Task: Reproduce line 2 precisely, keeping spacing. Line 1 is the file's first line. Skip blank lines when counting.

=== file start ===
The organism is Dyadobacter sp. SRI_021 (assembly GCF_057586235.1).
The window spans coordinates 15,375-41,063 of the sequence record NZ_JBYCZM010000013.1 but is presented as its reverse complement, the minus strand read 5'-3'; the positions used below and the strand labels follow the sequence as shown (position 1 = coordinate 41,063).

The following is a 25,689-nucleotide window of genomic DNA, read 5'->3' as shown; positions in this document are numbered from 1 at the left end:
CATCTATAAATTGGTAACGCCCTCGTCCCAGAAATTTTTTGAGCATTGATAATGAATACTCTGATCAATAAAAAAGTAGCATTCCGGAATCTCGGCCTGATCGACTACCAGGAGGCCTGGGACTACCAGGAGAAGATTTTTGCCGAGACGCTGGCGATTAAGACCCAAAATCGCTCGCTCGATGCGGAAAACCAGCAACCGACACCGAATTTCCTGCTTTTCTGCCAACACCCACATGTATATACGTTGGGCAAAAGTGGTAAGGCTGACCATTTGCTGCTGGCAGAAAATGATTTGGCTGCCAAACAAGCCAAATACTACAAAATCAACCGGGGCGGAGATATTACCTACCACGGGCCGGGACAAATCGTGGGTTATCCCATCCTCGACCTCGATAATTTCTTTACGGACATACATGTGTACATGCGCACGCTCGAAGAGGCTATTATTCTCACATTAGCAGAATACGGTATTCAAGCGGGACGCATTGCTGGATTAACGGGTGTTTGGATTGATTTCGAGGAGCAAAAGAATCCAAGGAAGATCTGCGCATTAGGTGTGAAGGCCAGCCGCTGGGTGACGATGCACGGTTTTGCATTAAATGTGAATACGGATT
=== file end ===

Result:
The window spans coordinates 15,375-41,063 of the sequence record NZ_JBYCZM010000013.1 but is presented as its reverse complement, the minus strand read 5'-3'; the positions used below and the strand labels follow the sequence as shown (position 1 = coordinate 41,063).